4.3 Standardised elements – controls, root causes, consequence
As organisations grow their structures, employee numbers will also inevitably grow; however, the nature of the risks they face may not change at all or be similar enough to still be managed consistently. Consider the example of a fast-food restaurant chain: whether it is a chain of 10 restaurants or 100 restaurants, each restaurant will still have the same risk of fraud, business interruption (fire, flood, cyber security) or employee safety. Managing these risks in a consistent way allows for the pooling of knowledge and best practice, while reducing wasted effort.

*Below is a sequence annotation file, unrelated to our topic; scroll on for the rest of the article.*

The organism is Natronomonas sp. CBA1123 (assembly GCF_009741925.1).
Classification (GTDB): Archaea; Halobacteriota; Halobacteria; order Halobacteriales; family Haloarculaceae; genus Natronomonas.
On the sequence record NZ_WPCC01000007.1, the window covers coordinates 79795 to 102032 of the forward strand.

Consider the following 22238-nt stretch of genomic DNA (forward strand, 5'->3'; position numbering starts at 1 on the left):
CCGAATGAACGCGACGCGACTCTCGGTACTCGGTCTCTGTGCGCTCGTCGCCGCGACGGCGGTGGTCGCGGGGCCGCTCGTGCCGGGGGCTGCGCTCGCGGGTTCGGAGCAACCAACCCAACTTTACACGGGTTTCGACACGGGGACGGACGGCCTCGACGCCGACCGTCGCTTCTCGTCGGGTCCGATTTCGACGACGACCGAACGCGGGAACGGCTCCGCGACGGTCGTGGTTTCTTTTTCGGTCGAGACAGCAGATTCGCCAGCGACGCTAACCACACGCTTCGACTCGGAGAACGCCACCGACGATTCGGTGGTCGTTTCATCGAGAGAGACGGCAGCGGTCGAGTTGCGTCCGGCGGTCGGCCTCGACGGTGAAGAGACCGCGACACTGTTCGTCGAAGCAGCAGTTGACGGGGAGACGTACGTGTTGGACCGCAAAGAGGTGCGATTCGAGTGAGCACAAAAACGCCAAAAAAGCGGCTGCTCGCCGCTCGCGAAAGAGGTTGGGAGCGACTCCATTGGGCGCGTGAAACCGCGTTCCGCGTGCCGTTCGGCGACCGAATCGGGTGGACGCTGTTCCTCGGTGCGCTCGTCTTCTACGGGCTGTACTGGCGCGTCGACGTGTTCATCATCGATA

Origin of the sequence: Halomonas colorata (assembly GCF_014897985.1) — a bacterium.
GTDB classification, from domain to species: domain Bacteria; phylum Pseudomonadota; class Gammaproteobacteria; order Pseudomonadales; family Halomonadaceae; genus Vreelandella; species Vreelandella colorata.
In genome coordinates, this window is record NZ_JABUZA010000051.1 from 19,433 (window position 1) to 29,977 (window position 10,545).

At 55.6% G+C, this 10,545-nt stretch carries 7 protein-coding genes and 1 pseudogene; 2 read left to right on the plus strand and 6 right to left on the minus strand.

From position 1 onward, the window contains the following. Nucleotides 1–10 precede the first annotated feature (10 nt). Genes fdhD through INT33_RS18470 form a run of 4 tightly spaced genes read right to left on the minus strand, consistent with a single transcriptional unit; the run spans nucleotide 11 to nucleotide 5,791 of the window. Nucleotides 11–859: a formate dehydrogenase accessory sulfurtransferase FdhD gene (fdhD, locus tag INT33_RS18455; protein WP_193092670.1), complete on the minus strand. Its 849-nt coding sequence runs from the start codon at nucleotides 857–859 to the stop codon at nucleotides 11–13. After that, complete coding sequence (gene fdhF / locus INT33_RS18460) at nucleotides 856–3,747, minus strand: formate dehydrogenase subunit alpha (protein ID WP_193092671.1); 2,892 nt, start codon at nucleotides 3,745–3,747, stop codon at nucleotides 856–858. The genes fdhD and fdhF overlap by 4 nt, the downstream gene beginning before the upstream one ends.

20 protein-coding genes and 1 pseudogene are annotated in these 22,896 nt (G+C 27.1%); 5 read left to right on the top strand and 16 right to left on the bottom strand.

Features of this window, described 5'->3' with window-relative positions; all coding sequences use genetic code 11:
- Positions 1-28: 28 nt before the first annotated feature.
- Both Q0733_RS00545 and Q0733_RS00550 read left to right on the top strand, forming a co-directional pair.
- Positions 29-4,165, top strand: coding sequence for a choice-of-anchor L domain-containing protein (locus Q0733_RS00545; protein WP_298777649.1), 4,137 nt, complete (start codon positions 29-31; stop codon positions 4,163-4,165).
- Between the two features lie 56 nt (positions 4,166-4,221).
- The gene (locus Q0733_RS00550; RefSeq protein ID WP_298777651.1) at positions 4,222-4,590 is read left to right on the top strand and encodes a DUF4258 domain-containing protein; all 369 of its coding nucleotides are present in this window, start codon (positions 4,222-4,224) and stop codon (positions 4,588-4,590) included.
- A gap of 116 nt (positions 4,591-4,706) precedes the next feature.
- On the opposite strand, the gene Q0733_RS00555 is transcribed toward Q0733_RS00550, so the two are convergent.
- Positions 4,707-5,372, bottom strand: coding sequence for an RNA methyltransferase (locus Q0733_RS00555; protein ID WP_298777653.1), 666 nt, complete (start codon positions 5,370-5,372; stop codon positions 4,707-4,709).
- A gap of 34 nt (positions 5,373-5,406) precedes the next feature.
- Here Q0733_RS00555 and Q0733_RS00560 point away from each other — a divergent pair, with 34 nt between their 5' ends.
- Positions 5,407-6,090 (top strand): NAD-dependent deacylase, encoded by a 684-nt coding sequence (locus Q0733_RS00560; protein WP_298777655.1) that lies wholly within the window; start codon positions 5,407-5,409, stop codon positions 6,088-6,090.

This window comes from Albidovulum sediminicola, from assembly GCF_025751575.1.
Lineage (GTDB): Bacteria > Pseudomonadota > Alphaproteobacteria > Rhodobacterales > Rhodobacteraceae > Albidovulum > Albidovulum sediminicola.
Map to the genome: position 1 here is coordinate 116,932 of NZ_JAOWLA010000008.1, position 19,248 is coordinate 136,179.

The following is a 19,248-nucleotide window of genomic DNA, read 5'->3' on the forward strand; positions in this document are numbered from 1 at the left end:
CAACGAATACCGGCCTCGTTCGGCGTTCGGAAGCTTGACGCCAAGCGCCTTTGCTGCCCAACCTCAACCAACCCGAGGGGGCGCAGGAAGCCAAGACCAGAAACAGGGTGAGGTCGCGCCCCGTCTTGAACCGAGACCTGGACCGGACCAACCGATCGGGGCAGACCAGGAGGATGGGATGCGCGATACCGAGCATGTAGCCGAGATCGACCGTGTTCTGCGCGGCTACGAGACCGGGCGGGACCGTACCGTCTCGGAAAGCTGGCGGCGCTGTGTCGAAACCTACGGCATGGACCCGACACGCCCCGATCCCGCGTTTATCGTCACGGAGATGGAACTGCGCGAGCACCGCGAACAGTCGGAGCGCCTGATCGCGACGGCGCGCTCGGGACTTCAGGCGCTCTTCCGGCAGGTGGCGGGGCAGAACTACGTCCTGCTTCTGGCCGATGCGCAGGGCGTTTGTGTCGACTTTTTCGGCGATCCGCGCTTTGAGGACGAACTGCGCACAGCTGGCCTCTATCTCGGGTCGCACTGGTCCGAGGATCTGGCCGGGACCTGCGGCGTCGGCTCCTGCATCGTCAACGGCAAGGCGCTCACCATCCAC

To facilitate the creation of standardised risks, the organisation may go one step further and create standardised root cause, events, consequences and even treatments, which will be covered in greater depth in Session 5. In doing so, the organisation effectively creates a ‘catalogue’ of risk elements that can come together to create a set of risks. Technology permitting, a readily searchable database can be created to allow risks to be easily generated by those tasked with risk management within the business. Prior to this point, as part of risk planning, the organisation will have established a standardised approach to evaluate consequences (which will be covered in Session 4) allowing for a streamlined risk process.